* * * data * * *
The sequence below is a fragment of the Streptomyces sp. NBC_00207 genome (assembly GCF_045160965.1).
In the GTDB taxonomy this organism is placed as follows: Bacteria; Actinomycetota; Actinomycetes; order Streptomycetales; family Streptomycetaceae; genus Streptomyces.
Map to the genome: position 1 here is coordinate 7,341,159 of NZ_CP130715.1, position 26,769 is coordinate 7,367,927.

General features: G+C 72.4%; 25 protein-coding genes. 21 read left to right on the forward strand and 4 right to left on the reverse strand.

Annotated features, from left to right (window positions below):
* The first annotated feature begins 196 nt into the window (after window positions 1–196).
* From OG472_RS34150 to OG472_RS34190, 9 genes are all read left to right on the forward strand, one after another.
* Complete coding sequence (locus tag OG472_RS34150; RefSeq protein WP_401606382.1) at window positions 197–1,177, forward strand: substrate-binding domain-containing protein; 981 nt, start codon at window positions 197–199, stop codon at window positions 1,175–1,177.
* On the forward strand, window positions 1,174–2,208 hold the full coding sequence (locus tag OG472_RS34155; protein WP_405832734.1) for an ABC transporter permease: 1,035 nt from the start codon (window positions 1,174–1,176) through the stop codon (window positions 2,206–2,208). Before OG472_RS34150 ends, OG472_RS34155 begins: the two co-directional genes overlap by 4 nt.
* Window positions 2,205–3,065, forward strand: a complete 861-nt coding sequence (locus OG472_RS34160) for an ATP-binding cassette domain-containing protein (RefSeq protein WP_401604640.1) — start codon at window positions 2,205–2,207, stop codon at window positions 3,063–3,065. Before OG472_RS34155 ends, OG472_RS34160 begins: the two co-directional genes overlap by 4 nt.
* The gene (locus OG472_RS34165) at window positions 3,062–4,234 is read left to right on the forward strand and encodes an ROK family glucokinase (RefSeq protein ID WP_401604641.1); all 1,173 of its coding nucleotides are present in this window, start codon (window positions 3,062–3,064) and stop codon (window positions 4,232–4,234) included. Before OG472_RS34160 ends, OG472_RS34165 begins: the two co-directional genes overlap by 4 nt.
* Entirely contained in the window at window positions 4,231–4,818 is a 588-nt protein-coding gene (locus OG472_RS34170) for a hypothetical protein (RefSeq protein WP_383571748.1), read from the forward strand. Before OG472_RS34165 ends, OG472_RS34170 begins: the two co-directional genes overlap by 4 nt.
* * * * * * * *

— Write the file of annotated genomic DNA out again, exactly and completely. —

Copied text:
The sequence below is a fragment of the Streptomyces sp. NBC_00207 genome (assembly GCF_045160965.1).
In the GTDB taxonomy this organism is placed as follows: Bacteria; Actinomycetota; Actinomycetes; order Streptomycetales; family Streptomycetaceae; genus Streptomyces.
Map to the genome: position 1 here is coordinate 7,341,159 of NZ_CP130715.1, position 26,769 is coordinate 7,367,927.

General features: G+C 72.4%; 25 protein-coding genes. 21 read left to right on the forward strand and 4 right to left on the reverse strand.

Annotated features, from left to right (window positions below):
* The first annotated feature begins 196 nt into the window (after window positions 1–196).
* From OG472_RS34150 to OG472_RS34190, 9 genes are all read left to right on the forward strand, one after another.
* Complete coding sequence (locus tag OG472_RS34150; RefSeq protein WP_401606382.1) at window positions 197–1,177, forward strand: substrate-binding domain-containing protein; 981 nt, start codon at window positions 197–199, stop codon at window positions 1,175–1,177.
* On the forward strand, window positions 1,174–2,208 hold the full coding sequence (locus tag OG472_RS34155; protein WP_405832734.1) for an ABC transporter permease: 1,035 nt from the start codon (window positions 1,174–1,176) through the stop codon (window positions 2,206–2,208). Before OG472_RS34150 ends, OG472_RS34155 begins: the two co-directional genes overlap by 4 nt.
* Window positions 2,205–3,065, forward strand: a complete 861-nt coding sequence (locus OG472_RS34160) for an ATP-binding cassette domain-containing protein (RefSeq protein WP_401604640.1) — start codon at window positions 2,205–2,207, stop codon at window positions 3,063–3,065. Before OG472_RS34155 ends, OG472_RS34160 begins: the two co-directional genes overlap by 4 nt.
* The gene (locus OG472_RS34165) at window positions 3,062–4,234 is read left to right on the forward strand and encodes an ROK family glucokinase (RefSeq protein ID WP_401604641.1); all 1,173 of its coding nucleotides are present in this window, start codon (window positions 3,062–3,064) and stop codon (window positions 4,232–4,234) included. Before OG472_RS34160 ends, OG472_RS34165 begins: the two co-directional genes overlap by 4 nt.
* Entirely contained in the window at window positions 4,231–4,818 is a 588-nt protein-coding gene (locus OG472_RS34170) for a hypothetical protein (RefSeq protein WP_383571748.1), read from the forward strand. Before OG472_RS34165 ends, OG472_RS34170 begins: the two co-directional genes overlap by 4 nt.